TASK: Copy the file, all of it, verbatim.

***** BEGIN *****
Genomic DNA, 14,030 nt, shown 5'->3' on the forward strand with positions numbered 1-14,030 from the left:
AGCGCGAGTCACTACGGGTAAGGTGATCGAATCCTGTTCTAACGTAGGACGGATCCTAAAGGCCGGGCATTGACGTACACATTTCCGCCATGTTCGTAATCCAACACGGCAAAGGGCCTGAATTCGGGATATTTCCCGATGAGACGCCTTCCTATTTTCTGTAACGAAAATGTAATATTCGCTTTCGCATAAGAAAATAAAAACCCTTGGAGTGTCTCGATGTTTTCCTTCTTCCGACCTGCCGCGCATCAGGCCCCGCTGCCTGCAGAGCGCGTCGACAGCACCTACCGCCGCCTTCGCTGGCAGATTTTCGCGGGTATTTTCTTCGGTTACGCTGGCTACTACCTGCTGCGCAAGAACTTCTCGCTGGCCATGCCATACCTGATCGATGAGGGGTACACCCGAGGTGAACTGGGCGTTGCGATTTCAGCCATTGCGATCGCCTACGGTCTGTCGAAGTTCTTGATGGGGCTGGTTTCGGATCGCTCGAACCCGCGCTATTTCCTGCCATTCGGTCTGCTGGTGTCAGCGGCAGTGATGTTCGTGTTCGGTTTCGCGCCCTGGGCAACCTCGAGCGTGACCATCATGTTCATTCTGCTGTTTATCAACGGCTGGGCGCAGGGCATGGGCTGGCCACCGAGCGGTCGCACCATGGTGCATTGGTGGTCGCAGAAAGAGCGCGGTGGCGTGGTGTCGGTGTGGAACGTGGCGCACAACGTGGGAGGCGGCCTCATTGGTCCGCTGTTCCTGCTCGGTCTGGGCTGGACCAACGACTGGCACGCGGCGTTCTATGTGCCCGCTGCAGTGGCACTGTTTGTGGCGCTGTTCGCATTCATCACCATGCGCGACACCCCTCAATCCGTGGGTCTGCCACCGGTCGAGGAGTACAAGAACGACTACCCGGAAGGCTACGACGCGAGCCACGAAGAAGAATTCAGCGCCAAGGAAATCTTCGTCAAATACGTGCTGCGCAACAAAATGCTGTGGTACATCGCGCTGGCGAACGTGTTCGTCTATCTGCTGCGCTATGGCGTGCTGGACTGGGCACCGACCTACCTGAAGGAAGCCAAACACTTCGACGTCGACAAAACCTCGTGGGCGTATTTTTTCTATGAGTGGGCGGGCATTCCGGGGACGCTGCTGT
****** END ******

Genomic DNA, 14,030 nt, shown 5'->3' on the forward strand with positions numbered 1-14,030 from the left:
AGCGCGAGTCACTACGGGTAAGGTGATCGAATCCTGTTCTAACGTAGGACGGATCCTAAAGGCCGGGCATTGACGTACACATTTCCGCCATGTTCGTAATCCAACACGGCAAAGGGCCTGAATTCGGGATATTTCCCGATGAGACGCCTTCCTATTTTCTGTAACGAAAATGTAATATTCGCTTTCGCATAAGAAAATAAAAACCCTTGGAGTGTCTCGATGTTTTCCTTCTTCCGACCTGCCGCGCATCAGGCCCCGCTGCCTGCAGAGCGCGTCGACAGCACCTACCGCCGCCTTCGCTGGCAGATTTTCGCGGGTATTTTCTTCGGTTACGCTGGCTACTACCTGCTGCGCAAGAACTTCTCGCTGGCCATGCCATACCTGATCGATGAGGGGTACACCCGAGGTGAACTGGGCGTTGCGATTTCAGCCATTGCGATCGCCTACGGTCTGTCGAAGTTCTTGATGGGGCTGGTTTCGGATCGCTCGAACCCGCGCTATTTCCTGCCATTCGGTCTGCTGGTGTCAGCGGCAGTGATGTTCGTGTTCGGTTTCGCGCCCTGGGCAACCTCGAGCGTGACCATCATGTTCATTCTGCTGTTTATCAACGGCTGGGCGCAGGGCATGGGCTGGCCACCGAGCGGTCGCACCATGGTGCATTGGTGGTCGCAGAAAGAGCGCGGTGGCGTGGTGTCGGTGTGGAACGTGGCGCACAACGTGGGAGGCGGCCTCATTGGTCCGCTGTTCCTGCTCGGTCTGGGCTGGACCAACGACTGGCACGCGGCGTTCTATGTGCCCGCTGCAGTGGCACTGTTTGTGGCGCTGTTCGCATTCATCACCATGCGCGACACCCCTCAATCCGTGGGTCTGCCACCGGTCGAGGAGTACAAGAACGACTACCCGGAAGGCTACGACGCGAGCCACGAAGAAGAATTCAGCGCCAAGGAAATCTTCGTCAAATACGTGCTGCGCAACAAAATGCTGTGGTACATCGCGCTGGCGAACGTGTTCGTCTATCTGCTGCGCTATGGCGTGCTGGACTGGGCACCGACCTACCTGAAGGAAGCCAAACACTTCGACGTCGACAAAACCTCGTGGGCGTATTTTTTCTATGAGTGGGCGGGCATTCCGGGGACGCTGCTGT